Scott Snyder has never been shy about his philosophical musings.  That is one of the most distinctive aspects of his writing, and one of the things that make his public discussions and panel appearances potentially interesting.  He has ideas he wants to explore and is willing to talk at length and with sophistication about those theories and metaphors and analogies.  In an era when many writers seem to regard the story of ideas as being hopelessly old hat, Snyder’s enthusiasm for philosophical discussion is refreshing.  Unfortunately, his enthusiasm is also often quite tiring.  He seems incapable of telling a story that isn’t the “biggest ever!”  Despite a professed desire to focus on shorter, more intimate narratives, he inevitably ends up spinning arcs that take up a dozen issues and months of real time.

That means we sometimes end up with issues like Batman #48, which consists almost in its entirety of two conversations.  The first is an extraordinarily odd exchange between the amnesiac Bruce Wayne and the amnesiac Joker on the shores of a lake.  It is filled with the former Joker lamenting the infestation of the lake by a rather disgusting form of parasite while he fondles a revolver.  It seems to be meant to suggest the infestation of Gotham by crime, and to set up a series of double entendres as Bruce, who has become aware of his life as Batman, misunderstands the Joker’s remarks.  Or does he?  Is the Clown Prince also more aware than he admits?  Regardless, the insinuations fall flat amid a tangle of strange images.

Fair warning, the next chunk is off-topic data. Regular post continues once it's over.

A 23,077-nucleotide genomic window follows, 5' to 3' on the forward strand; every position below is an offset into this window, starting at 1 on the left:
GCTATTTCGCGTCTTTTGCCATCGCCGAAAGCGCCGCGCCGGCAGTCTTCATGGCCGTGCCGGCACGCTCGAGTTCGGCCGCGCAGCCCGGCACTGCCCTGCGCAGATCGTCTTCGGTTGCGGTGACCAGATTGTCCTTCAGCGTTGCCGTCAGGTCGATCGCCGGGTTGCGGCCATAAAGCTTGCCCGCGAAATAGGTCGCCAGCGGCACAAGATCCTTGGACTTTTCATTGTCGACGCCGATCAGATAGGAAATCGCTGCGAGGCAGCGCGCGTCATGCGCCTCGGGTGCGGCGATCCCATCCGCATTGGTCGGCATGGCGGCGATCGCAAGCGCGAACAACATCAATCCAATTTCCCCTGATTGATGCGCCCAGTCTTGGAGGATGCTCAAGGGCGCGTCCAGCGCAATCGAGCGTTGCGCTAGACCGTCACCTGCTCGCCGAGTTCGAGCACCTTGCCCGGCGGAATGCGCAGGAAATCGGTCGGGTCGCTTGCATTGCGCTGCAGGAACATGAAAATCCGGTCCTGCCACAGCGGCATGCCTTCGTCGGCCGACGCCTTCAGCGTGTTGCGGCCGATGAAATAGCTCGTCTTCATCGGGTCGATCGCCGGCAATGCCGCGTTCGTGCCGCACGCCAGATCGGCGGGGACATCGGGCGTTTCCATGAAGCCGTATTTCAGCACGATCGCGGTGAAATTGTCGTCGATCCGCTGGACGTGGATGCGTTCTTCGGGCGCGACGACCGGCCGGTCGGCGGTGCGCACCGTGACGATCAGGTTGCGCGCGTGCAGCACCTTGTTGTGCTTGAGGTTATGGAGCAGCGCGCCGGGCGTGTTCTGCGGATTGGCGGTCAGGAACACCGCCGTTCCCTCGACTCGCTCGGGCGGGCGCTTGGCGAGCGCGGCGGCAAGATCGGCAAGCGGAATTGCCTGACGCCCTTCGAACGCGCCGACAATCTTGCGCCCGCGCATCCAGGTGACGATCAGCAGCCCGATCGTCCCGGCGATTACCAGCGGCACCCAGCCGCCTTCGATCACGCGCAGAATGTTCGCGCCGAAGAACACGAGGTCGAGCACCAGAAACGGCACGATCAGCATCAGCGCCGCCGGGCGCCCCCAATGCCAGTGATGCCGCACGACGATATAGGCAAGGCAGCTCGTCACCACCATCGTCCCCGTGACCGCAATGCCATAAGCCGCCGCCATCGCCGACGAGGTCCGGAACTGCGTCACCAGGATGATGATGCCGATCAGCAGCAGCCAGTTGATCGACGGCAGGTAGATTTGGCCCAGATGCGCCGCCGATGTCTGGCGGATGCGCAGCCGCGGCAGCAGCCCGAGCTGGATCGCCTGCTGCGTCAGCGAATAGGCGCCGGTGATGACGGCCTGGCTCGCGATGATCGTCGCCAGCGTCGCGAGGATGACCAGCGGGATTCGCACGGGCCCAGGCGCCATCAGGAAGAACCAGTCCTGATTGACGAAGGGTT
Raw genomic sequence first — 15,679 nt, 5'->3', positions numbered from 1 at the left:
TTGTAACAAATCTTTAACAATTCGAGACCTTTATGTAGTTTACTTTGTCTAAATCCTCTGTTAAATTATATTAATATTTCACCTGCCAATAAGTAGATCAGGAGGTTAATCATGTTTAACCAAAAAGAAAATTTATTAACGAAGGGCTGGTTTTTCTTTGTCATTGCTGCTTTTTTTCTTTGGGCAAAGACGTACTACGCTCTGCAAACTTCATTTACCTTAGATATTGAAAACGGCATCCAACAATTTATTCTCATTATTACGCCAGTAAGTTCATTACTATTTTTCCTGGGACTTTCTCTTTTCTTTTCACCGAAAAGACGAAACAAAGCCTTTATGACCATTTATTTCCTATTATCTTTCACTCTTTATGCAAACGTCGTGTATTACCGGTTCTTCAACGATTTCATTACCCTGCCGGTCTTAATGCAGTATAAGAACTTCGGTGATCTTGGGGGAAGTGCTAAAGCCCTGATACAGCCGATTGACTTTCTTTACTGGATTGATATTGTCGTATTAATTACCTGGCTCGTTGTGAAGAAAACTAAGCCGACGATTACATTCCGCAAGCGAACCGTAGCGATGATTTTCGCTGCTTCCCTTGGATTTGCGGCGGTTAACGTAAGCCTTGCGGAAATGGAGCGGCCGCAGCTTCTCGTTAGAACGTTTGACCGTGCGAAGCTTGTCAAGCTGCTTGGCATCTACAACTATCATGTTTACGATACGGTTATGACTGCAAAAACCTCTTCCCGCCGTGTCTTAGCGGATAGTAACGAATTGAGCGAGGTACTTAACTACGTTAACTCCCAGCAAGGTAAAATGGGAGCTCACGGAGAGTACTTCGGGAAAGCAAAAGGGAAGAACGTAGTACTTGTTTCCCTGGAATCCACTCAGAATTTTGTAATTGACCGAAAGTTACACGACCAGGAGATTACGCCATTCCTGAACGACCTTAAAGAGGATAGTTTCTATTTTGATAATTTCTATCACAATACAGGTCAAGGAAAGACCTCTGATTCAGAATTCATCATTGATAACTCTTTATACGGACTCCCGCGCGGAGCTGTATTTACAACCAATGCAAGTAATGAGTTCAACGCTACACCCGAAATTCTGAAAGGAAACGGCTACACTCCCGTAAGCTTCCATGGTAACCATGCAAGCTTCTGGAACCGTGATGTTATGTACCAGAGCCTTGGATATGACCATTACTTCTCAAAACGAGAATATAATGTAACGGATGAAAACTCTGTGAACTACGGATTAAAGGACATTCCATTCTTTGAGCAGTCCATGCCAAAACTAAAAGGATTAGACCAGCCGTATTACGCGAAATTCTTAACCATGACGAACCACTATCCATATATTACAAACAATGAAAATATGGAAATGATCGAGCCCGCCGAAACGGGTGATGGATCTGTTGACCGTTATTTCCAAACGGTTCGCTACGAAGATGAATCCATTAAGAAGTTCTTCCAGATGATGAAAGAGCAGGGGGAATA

The second conversation is between Mister Bloom and Gotham as the villain, triumphant over Jim Gordon, sets out his own philosophy.  He is, in essence, a demonic libertarian.  In his view all systems are useless.  All governments will fail.  All people secretly loathe all others.  There is no help or love or comfort. There are no heroes.  There is only strength.  And the essence of Mister Bloom is to allow each person to realize strength.  And in strength, each may join the war of all against all.

Finally there is one page, disconnected from the rest, that appears to take place in a laboratory and speaks of “straneglets.”  I presume that is a misprint for “strangelets,” a kind of extremely dangerous subatomic particle.  A setup for a crisis to come?




The book ends with Bruce Wayne determined to once again stand forth as the hero and prove to the people of Gotham that such is possible. In a way, it is a flawed ending. Jim Gordon has always been the creature of the system, the avatar of the establishment. He is the hero that Bloom mirrors in darkness. In truth, it should fall to him to defeat the avatar of anarchy. But the gods of commerce dictate otherwise. And that is a darkness of another kind.